Analyze survey impact on your site

It's important to measure your site metrics before and after implementing Google Surveys, but “bounce rate” alone may not be the best measurement of success. Below we define the metrics that track user engagement, offer tips to measure your success, and answer some frequently asked questions to help you understand the impact of Google Surveys on your site.

In this article:


  • Completion Rate is the percentage of users who earn access to your content by completing a survey or choosing the alternate action.
  • Bounce Rate is the percentage of single pageview visits, e.g., visits in which the user left your site from the entrance page without clicking through to another page on your site.
  • Events are user interactions with content that can be tracked independently. Examples of “Events” include Scroll Depth and Screen Time.

Tips to measure success

Publishers who track metrics and follow our best practices have been known to exceed our network average completion rate, maintain the same bounce rate, and generate more revenue. Here’re a few tips:

  • Monitor 30-day averages for all metrics before and after implementing any new piece of content on your site.
  • Understand traffic seasonality that may naturally affect the volume of users to your site.
  • Track your metrics on a site, section, and page level where you implemented Google Surveys.
  • Compare metrics to other sections and pages that don't have Google Surveys.

Frequently asked questions

Should I expect my bounce rate to increase when I implement Google Surveys?
No. Your bounce rate is expected to remain the same since bounce rate is a measurement of single pageview sessions and the survey does not prevent users from clicking through to another page on your site.
If a user bounces, does that mean they did not complete a survey?
No. Since Google Analytics does not track a survey completion as an interaction, then it’s possible for a user who bounces (single pageview user) to complete the survey and read your content.
How can I increase my completion rate?
We recommend a few best practices to ensure your implementation is performing properly, but overall we find that high-quality unique content is the most important factor contributing to a higher completion rate and RPM.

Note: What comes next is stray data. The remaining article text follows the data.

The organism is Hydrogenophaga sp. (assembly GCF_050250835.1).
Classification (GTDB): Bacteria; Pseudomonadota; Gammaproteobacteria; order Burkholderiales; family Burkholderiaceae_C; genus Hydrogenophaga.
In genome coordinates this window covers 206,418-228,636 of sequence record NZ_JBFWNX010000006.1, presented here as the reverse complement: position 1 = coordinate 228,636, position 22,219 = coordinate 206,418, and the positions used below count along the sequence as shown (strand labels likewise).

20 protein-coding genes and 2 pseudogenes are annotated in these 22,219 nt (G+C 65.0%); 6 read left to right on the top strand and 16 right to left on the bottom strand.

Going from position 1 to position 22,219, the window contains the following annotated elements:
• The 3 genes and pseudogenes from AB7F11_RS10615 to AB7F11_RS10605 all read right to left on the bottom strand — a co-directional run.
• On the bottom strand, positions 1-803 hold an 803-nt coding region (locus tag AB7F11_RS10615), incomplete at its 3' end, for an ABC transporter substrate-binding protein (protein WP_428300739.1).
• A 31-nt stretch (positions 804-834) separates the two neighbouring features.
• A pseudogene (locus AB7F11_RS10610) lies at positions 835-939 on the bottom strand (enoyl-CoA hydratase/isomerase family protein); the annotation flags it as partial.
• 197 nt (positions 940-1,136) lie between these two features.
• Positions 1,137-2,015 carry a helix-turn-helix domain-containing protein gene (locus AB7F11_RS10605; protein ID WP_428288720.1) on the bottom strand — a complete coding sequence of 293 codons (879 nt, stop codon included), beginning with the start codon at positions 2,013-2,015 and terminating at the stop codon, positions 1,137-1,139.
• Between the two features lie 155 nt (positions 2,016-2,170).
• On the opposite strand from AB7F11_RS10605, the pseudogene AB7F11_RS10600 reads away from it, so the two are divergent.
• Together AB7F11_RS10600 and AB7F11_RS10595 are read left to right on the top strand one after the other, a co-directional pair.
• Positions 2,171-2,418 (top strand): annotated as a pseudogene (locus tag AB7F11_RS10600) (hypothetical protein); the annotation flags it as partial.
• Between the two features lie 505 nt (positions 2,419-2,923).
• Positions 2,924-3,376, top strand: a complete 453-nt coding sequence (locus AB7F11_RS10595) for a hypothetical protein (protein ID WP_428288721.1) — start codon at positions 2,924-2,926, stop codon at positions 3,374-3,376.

How do I know what happened to the percentage of users that didn’t complete a survey?
If a user didn't complete the survey, you'll be able to see this in your Publisher reporting dashboard. If you'd like more information about user behavior in general, we recommend using your preferred site-analytics provider (we recommend Google Analytics events) to track detailed user interactions on your site (such as viewing another article, clicking to the second page, etc.). However, please note that Analytics does not report survey completions or incompletions, so you cannot tie the behaviors directly together.
Is it recommended to adjust my bounce rate calculation by accounting for time on page?
We recommend you understand how users are engaging with your content before and after implementing any new piece of content on your site. Adjusting and measuring your bounce-rate calculation is one way to achieve this goal. You can track your bounce rate using Google Analytics.
How does my bounce rate compare to other sites?
The industry average bounce rate for news and media sites has been reported to be about 50% (ranging from 20-80%).
What is the best approach to implementation and what are the potential results?
Here's a case study of an online newspaper that took a systematic approach to its implementation, achieved an average of 40% completion rate, and did not see a decline in traffic or increase in bounce rates. Their annualized revenue for 2013 was about $200,000.
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